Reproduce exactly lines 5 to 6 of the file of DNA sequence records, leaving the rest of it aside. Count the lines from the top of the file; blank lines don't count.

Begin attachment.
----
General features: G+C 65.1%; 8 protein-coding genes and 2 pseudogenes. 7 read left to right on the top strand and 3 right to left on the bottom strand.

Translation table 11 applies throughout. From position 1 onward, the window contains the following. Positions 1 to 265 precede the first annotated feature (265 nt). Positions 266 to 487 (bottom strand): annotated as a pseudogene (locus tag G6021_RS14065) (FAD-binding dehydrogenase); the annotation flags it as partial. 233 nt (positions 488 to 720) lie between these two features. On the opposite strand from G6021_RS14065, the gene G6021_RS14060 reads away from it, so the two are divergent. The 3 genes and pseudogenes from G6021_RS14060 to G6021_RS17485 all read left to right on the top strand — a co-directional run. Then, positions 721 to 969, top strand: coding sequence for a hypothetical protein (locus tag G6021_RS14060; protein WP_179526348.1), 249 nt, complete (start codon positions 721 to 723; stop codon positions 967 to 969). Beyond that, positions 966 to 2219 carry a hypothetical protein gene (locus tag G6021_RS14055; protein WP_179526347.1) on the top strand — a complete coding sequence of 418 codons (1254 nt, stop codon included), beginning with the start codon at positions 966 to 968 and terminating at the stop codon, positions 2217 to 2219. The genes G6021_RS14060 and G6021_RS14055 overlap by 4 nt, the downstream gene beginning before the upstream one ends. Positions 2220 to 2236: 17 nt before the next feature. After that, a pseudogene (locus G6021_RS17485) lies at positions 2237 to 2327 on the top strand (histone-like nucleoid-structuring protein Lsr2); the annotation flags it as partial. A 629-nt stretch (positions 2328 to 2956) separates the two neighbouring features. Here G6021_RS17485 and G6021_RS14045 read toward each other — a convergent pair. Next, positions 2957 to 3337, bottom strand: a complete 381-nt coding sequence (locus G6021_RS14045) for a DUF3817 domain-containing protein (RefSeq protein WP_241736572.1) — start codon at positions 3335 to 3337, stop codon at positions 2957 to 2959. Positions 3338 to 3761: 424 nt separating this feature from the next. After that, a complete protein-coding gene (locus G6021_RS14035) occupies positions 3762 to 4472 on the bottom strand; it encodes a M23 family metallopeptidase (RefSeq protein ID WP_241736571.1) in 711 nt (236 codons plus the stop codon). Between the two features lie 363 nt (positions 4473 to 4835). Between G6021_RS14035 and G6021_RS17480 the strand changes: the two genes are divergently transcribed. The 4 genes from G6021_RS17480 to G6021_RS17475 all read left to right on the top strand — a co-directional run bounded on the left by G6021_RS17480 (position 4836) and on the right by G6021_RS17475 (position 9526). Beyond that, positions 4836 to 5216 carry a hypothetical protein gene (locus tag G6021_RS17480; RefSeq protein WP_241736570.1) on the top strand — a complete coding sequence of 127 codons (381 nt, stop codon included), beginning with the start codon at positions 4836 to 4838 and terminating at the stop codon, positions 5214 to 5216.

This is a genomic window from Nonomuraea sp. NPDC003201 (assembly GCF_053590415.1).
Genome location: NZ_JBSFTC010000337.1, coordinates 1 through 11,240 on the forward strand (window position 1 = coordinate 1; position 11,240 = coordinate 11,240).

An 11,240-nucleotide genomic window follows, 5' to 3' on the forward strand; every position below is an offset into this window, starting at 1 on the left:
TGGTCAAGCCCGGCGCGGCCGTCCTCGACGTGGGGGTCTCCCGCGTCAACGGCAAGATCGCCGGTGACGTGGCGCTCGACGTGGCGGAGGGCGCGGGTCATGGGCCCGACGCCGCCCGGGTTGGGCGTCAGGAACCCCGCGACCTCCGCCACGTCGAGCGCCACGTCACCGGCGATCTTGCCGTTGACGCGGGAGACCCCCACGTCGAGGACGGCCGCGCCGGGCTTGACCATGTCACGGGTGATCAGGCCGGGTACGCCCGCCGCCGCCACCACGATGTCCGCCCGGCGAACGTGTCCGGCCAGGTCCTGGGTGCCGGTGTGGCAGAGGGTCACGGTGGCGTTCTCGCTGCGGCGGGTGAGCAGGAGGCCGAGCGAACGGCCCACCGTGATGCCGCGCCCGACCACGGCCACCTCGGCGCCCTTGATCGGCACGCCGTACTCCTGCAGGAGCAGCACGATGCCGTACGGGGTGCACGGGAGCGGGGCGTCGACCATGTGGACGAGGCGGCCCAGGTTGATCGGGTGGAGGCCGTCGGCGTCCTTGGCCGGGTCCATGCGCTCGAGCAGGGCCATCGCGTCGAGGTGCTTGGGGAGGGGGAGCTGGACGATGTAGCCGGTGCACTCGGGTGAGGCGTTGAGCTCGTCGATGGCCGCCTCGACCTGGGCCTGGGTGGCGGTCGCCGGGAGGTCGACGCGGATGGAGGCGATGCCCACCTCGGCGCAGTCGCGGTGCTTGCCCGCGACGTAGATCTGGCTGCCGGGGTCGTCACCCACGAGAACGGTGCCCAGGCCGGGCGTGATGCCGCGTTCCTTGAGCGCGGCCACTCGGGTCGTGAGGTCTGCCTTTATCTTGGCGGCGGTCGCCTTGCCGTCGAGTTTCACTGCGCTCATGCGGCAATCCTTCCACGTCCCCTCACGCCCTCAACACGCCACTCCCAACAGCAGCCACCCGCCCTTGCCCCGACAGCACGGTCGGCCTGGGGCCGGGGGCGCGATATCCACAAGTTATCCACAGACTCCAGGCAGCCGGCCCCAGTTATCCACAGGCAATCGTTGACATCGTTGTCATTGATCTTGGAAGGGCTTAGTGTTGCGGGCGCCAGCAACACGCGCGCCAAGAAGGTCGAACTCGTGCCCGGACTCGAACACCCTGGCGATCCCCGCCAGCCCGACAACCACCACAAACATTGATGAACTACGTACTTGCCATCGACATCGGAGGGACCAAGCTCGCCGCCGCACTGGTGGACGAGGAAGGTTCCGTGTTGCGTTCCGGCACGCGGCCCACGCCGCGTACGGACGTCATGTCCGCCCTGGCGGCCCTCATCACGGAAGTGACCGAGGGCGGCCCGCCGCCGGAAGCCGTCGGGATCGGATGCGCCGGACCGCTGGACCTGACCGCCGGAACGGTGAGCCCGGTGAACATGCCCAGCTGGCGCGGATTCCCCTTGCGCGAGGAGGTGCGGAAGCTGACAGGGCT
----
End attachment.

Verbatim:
An 11,240-nucleotide genomic window follows, 5' to 3' on the forward strand; every position below is an offset into this window, starting at 1 on the left:
TGGTCAAGCCCGGCGCGGCCGTCCTCGACGTGGGGGTCTCCCGCGTCAACGGCAAGATCGCCGGTGACGTGGCGCTCGACGTGGCGGAGGGCGCGGGTCATGGGCCCGACGCCGCCCGGGTTGGGCGTCAGGAACCCCGCGACCTCCGCCACGTCGAGCGCCACGTCACCGGCGATCTTGCCGTTGACGCGGGAGACCCCCACGTCGAGGACGGCCGCGCCGGGCTTGACCATGTCACGGGTGATCAGGCCGGGTACGCCCGCCGCCGCCACCACGATGTCCGCCCGGCGAACGTGTCCGGCCAGGTCCTGGGTGCCGGTGTGGCAGAGGGTCACGGTGGCGTTCTCGCTGCGGCGGGTGAGCAGGAGGCCGAGCGAACGGCCCACCGTGATGCCGCGCCCGACCACGGCCACCTCGGCGCCCTTGATCGGCACGCCGTACTCCTGCAGGAGCAGCACGATGCCGTACGGGGTGCACGGGAGCGGGGCGTCGACCATGTGGACGAGGCGGCCCAGGTTGATCGGGTGGAGGCCGTCGGCGTCCTTGGCCGGGTCCATGCGCTCGAGCAGGGCCATCGCGTCGAGGTGCTTGGGGAGGGGGAGCTGGACGATGTAGCCGGTGCACTCGGGTGAGGCGTTGAGCTCGTCGATGGCCGCCTCGACCTGGGCCTGGGTGGCGGTCGCCGGGAGGTCGACGCGGATGGAGGCGATGCCCACCTCGGCGCAGTCGCGGTGCTTGCCCGCGACGTAGATCTGGCTGCCGGGGTCGTCACCCACGAGAACGGTGCCCAGGCCGGGCGTGATGCCGCGTTCCTTGAGCGCGGCCACTCGGGTCGTGAGGTCTGCCTTTATCTTGGCGGCGGTCGCCTTGCCGTCGAGTTTCACTGCGCTCATGCGGCAATCCTTCCACGTCCCCTCACGCCCTCAACACGCCACTCCCAACAGCAGCCACCCGCCCTTGCCCCGACAGCACGGTCGGCCTGGGGCCGGGGGCGCGATATCCACAAGTTATCCACAGACTCCAGGCAGCCGGCCCCAGTTATCCACAGGCAATCGTTGACATCGTTGTCATTGATCTTGGAAGGGCTTAGTGTTGCGGGCGCCAGCAACACGCGCGCCAAGAAGGTCGAACTCGTGCCCGGACTCGAACACCCTGGCGATCCCCGCCAGCCCGACAACCACCACAAACATTGATGAACTACGTACTTGCCATCGACATCGGAGGGACCAAGCTCGCCGCCGCACTGGTGGACGAGGAAGGTTCCGTGTTGCGTTCCGGCACGCGGCCCACGCCGCGTACGGACGTCATGTCCGCCCTGGCGGCCCTCATCACGGAAGTGACCGAGGGCGGCCCGCCGCCGGAAGCCGTCGGGATCGGATGCGCCGGACCGCTGGACCTGACCGCCGGAACGGTGAGCCCGGTGAACATGCCCAGCTGGCGCGGATTCCCCTTGCGCGAGGAGGTGCGGAAGCTGACAGGGCT